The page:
When Maxon was told his signature would be required on the note, he requested another favor. A former banker and finance company loan officer himself, Maxon entreated, "I don't want them to know I'm on the note." American State acceded. The note showed only Schaefer's and Parker's names typed on its face and on the truth in lending statement. On January 4, 1988, Schaefer and Parker signed first and after they left, Maxon arrived and also signed. All signed in the lower right hand corner, the portion of the note reserved for co-makers' signatures. On the back of the note there was a specific place for a guarantor to sign, which was not used. The apparent result was to renew Maxon's pre-existing debt in a new note with three co-makers. This "due on demand" note (Exhibit # 10) contained language allowing "any extensions and renewals hereof without notice to any maker, co-maker, endorser, surety or guarantor."

In May 1988, First Dakota purchased American State's assets including the note at issue here. When no payment had been made on the note, First Dakota sent Schaefer a letter dated July 22, 1988 stating the current balance with interest on "your Maxon loan assumption" and asked for payment. Five days later, First Dakota sent Maxon a letter stating in part: "The note is still due at this time, so you may want to make a contact with the other people involved." First Dakota sent no notice to Parker. Schaefer paid the interest due on August 17, 1988 and made another payment of interest on October 27, 1988. On that date, First Dakota prepared another renewal note (Exhibit # 18) in the same principal amount as Exhibit # 10, listing Schaefer and Parker as borrowers, with a new due date of October 27, 1989. Unlike Exhibit # 10 the new note provided for installment payments and a variable interest rate. On the lower right hand portion of the note, a signature line for Schaefer, Parker and Maxon was reserved for each, with their names typed underneath. Schaefer explained, however, that he had purchased Parker's stock in J & J and that Parker was no longer associated with the motel contract, so First Dakota crossed out Parker's typewritten name and Schaefer signed. First Dakota did not assign a new number to this renewal note, but carried over the number that had been assigned to the first note.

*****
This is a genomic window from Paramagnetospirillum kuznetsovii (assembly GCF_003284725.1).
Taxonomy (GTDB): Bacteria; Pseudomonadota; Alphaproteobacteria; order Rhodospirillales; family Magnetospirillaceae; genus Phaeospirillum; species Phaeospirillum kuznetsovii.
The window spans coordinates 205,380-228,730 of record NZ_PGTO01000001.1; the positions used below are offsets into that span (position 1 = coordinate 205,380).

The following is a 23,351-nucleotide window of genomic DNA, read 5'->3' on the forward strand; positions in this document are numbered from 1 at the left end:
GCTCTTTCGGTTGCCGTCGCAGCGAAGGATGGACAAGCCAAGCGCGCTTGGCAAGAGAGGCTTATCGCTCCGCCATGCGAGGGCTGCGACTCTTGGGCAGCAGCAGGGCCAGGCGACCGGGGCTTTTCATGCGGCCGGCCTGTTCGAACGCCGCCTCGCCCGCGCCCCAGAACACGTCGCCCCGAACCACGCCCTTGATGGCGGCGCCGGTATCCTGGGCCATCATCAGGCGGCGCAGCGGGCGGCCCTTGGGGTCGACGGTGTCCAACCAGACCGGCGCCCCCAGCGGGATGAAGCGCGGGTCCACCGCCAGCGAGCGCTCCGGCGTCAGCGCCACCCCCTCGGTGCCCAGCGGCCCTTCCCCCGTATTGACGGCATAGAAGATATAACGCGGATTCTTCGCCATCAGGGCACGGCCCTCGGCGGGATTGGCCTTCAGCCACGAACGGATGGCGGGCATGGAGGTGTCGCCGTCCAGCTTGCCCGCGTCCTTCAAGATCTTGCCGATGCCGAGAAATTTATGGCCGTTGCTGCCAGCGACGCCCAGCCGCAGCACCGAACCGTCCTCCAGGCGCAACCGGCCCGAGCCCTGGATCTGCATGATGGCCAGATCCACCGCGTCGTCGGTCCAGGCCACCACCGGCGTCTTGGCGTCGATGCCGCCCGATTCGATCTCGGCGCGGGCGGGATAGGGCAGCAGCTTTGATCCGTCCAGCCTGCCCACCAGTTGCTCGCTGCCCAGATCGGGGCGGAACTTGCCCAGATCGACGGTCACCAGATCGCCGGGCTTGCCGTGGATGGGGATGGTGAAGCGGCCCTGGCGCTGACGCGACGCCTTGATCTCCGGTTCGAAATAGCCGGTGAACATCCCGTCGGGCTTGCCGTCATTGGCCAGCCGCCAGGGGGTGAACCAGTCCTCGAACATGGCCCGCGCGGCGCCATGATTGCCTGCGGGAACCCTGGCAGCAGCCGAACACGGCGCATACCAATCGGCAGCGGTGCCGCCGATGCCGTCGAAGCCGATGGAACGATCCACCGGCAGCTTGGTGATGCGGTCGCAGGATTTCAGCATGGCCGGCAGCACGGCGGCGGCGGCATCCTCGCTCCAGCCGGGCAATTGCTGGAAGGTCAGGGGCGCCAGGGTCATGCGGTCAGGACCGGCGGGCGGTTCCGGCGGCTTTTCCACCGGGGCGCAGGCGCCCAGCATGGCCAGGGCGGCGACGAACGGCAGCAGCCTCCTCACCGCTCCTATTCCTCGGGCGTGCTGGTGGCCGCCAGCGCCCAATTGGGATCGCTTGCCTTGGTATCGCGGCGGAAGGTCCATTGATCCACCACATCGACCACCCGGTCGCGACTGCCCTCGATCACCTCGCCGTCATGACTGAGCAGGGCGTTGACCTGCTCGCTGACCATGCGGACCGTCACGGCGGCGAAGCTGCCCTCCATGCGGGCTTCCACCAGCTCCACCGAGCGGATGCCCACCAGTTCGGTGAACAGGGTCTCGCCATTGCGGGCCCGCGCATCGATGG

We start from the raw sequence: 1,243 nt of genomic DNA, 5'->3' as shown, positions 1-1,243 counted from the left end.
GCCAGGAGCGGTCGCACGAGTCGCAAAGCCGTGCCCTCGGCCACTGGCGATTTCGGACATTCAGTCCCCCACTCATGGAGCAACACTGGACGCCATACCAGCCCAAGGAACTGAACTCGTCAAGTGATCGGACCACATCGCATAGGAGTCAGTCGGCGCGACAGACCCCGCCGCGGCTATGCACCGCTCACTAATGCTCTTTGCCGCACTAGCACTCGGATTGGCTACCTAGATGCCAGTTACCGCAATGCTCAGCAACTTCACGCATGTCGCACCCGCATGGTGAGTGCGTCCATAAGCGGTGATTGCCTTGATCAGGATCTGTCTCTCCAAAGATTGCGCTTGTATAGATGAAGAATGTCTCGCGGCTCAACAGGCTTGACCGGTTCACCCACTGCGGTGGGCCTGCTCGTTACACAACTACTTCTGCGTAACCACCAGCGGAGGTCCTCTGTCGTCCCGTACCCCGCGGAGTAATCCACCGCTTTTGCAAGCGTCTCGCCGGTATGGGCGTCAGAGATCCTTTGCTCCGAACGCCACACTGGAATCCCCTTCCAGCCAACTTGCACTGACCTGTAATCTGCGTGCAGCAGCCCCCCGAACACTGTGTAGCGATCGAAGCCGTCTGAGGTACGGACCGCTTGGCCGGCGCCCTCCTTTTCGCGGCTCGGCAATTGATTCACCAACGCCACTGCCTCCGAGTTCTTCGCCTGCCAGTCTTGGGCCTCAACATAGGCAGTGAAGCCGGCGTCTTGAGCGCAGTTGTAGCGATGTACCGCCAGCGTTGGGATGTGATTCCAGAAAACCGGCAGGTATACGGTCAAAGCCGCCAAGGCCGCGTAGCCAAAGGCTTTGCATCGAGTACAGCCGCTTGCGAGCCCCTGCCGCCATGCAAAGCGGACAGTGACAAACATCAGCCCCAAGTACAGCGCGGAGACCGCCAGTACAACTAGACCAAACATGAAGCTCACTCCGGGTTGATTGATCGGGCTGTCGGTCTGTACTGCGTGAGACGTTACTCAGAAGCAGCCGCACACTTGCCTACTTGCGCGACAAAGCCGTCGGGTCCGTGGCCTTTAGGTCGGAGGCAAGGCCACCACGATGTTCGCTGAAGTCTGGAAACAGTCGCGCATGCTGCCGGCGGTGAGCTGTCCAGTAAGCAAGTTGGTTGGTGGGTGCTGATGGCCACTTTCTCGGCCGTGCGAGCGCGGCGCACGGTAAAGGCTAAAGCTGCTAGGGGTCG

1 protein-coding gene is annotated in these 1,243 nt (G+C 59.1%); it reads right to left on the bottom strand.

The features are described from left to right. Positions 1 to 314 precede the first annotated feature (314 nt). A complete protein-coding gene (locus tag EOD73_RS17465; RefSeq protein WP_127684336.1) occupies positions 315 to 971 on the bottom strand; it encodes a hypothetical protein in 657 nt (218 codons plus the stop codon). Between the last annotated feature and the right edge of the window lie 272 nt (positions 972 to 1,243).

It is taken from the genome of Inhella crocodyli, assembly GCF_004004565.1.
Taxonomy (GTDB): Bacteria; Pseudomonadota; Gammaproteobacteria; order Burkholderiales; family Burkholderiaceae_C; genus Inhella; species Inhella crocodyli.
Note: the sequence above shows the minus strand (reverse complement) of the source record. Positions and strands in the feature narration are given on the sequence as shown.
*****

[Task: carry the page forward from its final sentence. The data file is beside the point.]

In January, 1989 when Maxon was in First Dakota on business, the president asked Maxon to also sign this note the same as he had with Exhibit # 10. Maxon refused. The president responded that Maxon would remain liable on the first renewal note. First Dakota had told Schaefer that the second renewal note would not be valid until Maxon also signed it, but it nonetheless continued collecting monthly installments from Schaefer.

On October 27, 1989 the second renewal note became due but was still not paid in full. So First Dakota extended the due date and Schaefer continued making payments until August 10, 1990. Two months later First Dakota sent past due notices on this note to both Schaefer and Maxon. The notices stated the amount past due as $2,000. When Schaefer defaulted on the note, it had a remaining balance of $36,571.72. J & J also defaulted on the sale contract, so Maxon repossessed the motel and lounge and later sold it to another buyer. Schaefer filed for bankruptcy. First Dakota brought suit on the first renewal note (Exhibit # 10) against Maxon and Parker. The trial court found that Maxon became an involuntary surety and his liability was discharged when Schaefer signed the second renewal note with different terms of payment and interest; Parker's liability was likewise discharged when First Dakota crossed his name out on Exhibit # 18. Judgment was entered against First Dakota and it now appeals.